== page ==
The self-employed person’s pension insurance
If you are an entrepreneur you must usually take out pension insurance for self-employed persons (YEL) or pension insurance under the Farmers’ Pensions Act (MYEL). Your income determines how much you will pay in premiums now and how big a pension you will receive in the future. Pension insurance provides not only the state pension but also, for example, cover in case you are unable to work or a pension for those family members who outlive you.
Under the Self-Employed Persons' Pensions Act you have to take out pension insurance for self-employed persons if
- you are between the ages of 18 and 67.
- your business has been operating for at least four months
- your income during the year exceeds the minimum limit for pension insurance, which has been around EUR 8,000.
Note that the obligation to take out pension insurance also applies to part-time entrepreneurs if they fulfil the above-mentioned criteria.
If you receive a state pension and are an entrepreneur, pension insurance is voluntary.
You are considered to be an entrepreneur if you work for your own company and one of the following conditions is met:
- you are a private trader, a partner in a general partnership or a general partner in a limited partnership
- you hold more than 30%, or, with your family members, more than 50% of a limited liability company’s shares or their voting rights
- you are in a management position in a cooperative and you enjoy there more than a 30% alone, or, with your family members, more than a 50% control.
If you are an ordinary entrepreneur, take out pension insurance for self-employed persons (YEL). If you are a farmer, forest owner, professional fisherman, reindeer herder or receive a grant or a scholarship, take out pension insurance under the Farmers’ Pensions Act (MYEL).
If your income is under the lower threshold but you satisfy the other requirements for insurance, you can take out pension insurance voluntarily. You can also take out voluntary insurance if you are on a state pension and you run a business.
You can acquire YEL insurance from an employment pension provider, or a pension fund if there is such a thing for your industry. You can take out pension insurance under the the Farmers’ Pensions Act (MYEL) with the Farmers' Social Insurance Institution Mela. Note that you cannot substitute any kind of voluntary pension insurance for pension insurance under the Self-Employed Persons' Pensions Act.
Take the initial steps in acquiring pension insurance for a self-employed person within a period of six months from the time your business started up, if you meet the conditions provided in the Self-Employed Persons' Pensions Act. If you do not take out insurance until later, you will have to pay a default penalty in addition to the premium.
The Finnish Centre for Pensions oversees matters connected with work pension insurance. If you have not taken out pension insurance even if you should have, the Finnish Centre for Pensions may ask you provide an account of your obligation to take a pension insurance afterwards and tell you to take out pension insurance for self-employed persons, if necessary. If you still fail to take out insurance within a reasonable period, the Centre make take out a policy for you, with retroactive effect. Note that, in such a case, the insurance premium for the default period may be as much as double.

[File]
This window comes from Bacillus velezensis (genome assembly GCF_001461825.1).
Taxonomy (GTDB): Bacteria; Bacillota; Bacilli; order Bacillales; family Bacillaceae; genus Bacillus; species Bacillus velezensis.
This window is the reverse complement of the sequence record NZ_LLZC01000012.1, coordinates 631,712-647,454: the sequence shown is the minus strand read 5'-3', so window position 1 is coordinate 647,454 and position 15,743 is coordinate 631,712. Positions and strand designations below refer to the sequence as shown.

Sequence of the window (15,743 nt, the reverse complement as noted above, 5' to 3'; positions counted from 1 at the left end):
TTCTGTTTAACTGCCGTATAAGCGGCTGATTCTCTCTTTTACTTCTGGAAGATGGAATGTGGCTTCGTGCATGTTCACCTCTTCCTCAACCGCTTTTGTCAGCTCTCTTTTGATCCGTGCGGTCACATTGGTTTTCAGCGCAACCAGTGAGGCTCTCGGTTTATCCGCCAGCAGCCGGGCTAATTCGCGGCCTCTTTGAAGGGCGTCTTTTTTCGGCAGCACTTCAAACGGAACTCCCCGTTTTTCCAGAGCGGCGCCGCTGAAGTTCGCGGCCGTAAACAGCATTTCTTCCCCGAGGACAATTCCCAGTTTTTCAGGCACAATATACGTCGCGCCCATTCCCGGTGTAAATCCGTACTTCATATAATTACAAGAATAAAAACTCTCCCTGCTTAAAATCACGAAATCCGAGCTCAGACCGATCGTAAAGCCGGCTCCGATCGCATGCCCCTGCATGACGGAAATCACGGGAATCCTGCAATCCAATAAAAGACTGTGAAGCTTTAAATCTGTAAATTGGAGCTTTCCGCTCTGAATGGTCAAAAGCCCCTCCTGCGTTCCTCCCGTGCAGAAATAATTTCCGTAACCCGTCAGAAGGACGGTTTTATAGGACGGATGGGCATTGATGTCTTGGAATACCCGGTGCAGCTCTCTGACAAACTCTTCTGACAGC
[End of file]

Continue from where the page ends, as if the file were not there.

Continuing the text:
Your pension insurance premium now and your pension in the future depend on how much your income is.
Note that almost all social security payments are calculated on the basis of your income. Such benefits include the sickness allowance, maternity, paternity and parental allowances, rehabilitation subsidy and unemployment benefit paid by Kela.
Income corresponds to the salary you would have to pay per annum if someone as professional as yourself were doing the work you do. The amount, therefore, is not necessarily the same as what you earn yourself.
Income for the purposes of YEL is confirmed by an employment pension provider when you take out insurance. Your income must reflect the amount of work you do and the quality and scope of the entrepreneurial activity. An employment pension provider will decide your pension insurance premium on the basis of your income. The premiums are the equivalent of roughly 25% of your income. Note that you may deduct your pension insurance premiums in either your personal or your company’s tax return.
If you are an entrepreneur just starting up, you will receive a reduction on your pension insurance premiums for four years. If your business activities end before the four years have passed, you may use the reductions for the remaining period in a later enterprise.
The more you pay in pension insurance premiums, the bigger your pension will be. Your pension will accrue, depending on your age, at a rate of at least 1.5% of your annual income.
Both the pension insurance arrangements for self-employed persons, YEL and MYEL, guarantee you pension cover when you retire.
If you find yourself less able to work, pension insurance for a self-employed person will provide you with rehabilitation. If you are completely unfit for work, you can receive a disability pension.
Pension insurance for self-employed persons also provides the opportunity to switch to a partial early state pension.
If you die, your family has the right to a survivor’s pension. If you are MYEL-insured, if you die your family can also apply for compensation under a group life insurance policy.
As an agricultural entrepreneur, under MYEL insurance you are also entitled to insurance against occupational accidents and diseases and a MELA sickness allowance. If there are animals on your farm, you have the right to farm relief.
Further information about YEL insurance is available from your employment pension provider and the Centre for Pensions. For MYEL insurance contact the Farmers' Social Insurance Institution.